I have seen mothers who view their surgical births in many different ways: From full-on acceptance (even requesting one at the end of a long, stalled labor); to complete devastation (offering my doula hands to wipe away tears); to somewhere in the middle (perhaps with resignation and a resolve to process the experience later).  I have seen cesareans that are completely medically necessary, and those that fall in a grey area.

Look, the cesarean rate in this country (32.8%) is too high. There’s no way around that. We can do better. For women, for babies, and for their families. It may feel daunting to tackle this subject on a grander scale and I know many of us birth workers often feel at a loss. But here is what we can do:

  • Approach the subject with mamas (clients, patients, friends, family) with gentleness, understanding, an open heart; and, when needed, the statistics.
  • Remember and value the fact that not all mamas view their cesarean as traumatic or unnecessary. Don’t assume that all mamas do and meet them where they are, especially as they plan a subsequent birth.
  • Educate. Educate. Educate. Knowledge truly is power. Whether it is ways to more optimally position baby for birth, or methods for deep relaxation, or just knowing all options and all places of referral. Education is key. The ability to ask questions and have them honestly answered is tantamount.
  • Refer to birth providers who offer options for mamas in pregnancy and labor; and who understand normal, physiologic birth… Those whose rates of cesarean birth are on the lower end (including out-of-hospital options if the mother desires).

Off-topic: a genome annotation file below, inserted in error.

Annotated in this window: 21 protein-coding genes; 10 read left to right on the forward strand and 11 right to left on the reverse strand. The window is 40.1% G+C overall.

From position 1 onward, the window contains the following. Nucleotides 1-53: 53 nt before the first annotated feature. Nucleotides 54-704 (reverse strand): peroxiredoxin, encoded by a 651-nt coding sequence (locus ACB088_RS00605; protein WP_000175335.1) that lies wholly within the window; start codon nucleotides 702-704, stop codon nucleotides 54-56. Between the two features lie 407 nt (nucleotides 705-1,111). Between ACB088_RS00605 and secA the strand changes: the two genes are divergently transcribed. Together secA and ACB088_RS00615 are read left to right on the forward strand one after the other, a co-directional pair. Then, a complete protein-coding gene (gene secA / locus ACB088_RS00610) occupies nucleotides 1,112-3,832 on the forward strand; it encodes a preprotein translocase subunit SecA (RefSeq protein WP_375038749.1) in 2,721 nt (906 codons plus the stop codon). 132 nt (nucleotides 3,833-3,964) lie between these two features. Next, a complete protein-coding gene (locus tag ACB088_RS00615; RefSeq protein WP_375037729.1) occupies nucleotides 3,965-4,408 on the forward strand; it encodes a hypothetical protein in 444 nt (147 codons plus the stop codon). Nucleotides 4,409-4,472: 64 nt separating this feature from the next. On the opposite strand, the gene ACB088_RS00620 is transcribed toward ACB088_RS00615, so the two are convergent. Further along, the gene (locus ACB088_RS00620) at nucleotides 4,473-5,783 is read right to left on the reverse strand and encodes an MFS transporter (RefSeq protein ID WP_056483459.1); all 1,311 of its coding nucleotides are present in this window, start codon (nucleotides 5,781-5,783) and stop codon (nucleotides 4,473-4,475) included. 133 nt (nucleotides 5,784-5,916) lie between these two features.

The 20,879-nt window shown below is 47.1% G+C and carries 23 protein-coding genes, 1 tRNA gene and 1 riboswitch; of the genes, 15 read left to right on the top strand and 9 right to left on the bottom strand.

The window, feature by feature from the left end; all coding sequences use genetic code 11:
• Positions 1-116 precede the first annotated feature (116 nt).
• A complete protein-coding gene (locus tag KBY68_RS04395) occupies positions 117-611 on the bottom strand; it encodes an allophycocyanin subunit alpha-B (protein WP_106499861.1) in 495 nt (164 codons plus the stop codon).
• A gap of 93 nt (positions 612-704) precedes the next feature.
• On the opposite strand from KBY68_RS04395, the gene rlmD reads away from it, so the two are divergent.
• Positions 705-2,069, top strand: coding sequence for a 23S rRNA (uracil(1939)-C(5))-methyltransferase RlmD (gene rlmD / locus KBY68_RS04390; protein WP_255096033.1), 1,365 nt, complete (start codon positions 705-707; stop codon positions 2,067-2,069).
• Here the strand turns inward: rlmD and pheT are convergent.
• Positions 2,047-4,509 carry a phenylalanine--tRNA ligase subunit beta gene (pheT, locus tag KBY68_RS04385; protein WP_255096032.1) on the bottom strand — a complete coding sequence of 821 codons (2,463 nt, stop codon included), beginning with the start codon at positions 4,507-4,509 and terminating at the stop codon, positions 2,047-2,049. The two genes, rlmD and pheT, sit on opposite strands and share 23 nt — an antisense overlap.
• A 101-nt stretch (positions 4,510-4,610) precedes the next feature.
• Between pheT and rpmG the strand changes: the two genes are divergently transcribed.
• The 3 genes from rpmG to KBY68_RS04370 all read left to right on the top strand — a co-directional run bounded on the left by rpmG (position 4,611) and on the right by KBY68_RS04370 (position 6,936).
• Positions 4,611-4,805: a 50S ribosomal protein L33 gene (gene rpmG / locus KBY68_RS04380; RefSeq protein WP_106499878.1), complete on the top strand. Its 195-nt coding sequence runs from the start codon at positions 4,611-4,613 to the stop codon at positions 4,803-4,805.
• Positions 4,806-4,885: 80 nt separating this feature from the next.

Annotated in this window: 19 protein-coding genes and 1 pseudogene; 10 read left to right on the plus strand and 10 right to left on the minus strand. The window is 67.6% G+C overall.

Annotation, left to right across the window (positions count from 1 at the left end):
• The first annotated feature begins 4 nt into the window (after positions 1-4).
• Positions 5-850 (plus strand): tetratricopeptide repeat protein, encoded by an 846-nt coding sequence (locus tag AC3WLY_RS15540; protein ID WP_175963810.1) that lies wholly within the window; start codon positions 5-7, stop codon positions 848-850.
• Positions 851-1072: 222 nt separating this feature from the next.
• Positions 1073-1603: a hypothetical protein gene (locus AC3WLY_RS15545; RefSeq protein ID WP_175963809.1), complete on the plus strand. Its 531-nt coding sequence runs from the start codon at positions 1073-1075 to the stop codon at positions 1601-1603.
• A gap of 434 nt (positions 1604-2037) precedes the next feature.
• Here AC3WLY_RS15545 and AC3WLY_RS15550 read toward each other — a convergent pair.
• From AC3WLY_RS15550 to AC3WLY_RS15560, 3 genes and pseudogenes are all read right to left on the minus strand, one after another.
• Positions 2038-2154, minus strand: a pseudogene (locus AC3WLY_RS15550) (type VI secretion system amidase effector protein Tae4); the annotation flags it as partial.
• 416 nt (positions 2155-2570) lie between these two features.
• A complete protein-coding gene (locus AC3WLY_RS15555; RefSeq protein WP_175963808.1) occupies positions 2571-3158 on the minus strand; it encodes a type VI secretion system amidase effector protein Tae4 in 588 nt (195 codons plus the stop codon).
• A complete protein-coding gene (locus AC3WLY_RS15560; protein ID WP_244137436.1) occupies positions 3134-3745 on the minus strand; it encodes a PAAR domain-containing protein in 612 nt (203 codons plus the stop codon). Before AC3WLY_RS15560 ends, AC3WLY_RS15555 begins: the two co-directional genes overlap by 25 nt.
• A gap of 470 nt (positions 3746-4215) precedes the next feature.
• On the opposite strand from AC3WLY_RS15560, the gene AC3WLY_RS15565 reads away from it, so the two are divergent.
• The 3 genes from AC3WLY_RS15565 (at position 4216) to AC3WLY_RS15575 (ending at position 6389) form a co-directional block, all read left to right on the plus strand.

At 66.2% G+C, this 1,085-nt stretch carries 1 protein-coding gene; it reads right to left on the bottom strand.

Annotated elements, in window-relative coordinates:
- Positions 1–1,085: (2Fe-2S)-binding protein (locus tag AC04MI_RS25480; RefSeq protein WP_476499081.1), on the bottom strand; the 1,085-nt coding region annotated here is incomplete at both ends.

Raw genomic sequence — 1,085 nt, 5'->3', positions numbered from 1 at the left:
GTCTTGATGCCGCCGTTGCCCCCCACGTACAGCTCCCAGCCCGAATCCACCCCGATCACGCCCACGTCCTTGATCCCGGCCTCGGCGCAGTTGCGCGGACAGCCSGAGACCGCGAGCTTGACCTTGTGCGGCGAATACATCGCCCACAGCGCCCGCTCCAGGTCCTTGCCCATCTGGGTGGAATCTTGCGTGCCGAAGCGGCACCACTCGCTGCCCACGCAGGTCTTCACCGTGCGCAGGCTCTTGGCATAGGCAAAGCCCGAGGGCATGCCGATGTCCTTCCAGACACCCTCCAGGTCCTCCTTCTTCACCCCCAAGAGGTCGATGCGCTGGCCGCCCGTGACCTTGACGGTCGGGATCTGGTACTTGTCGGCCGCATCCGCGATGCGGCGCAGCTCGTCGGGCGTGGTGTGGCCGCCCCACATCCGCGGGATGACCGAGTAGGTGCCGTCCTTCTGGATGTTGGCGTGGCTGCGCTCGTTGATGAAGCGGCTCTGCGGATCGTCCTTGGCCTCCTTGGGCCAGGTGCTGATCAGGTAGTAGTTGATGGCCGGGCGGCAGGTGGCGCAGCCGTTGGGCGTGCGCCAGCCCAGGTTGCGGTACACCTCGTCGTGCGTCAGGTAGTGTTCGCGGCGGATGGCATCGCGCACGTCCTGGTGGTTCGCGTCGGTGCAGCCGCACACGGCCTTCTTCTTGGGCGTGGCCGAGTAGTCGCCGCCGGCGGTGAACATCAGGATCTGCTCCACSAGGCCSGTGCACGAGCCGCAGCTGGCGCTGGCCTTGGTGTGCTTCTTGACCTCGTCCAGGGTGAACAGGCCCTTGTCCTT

• Refer mamas who have experienced cesarean birth, especially those that view their births as traumatic, to resources such as ICAN and Homebirth Cesarean groups.
  • When a surgical birth becomes truly medically necessary either before the birth or during the laboring process, we can offer support and guidance for having a more family-centered experience.
  • Put our time, our money, and our voices behind organizations that support mamas in having births with low interventions.

And finally, as doulas and as friends or family, we can hold hands. Wipe tears. Validate fears. Lift them up. Walk down to the lowest lows with them. Remind every mama how strong they are… that they brought their baby into the world; that they can do it again with love.

cesarean awareness

Erin Stertz-Follett owns Flutterby Birth Services, located in Burnsville, MN. In addition to doula services, she offers HypnoBirthing, Lamaze, and Breastfeeding classes as well as other workshops and events. She is the mother to two lovely and lively little girls.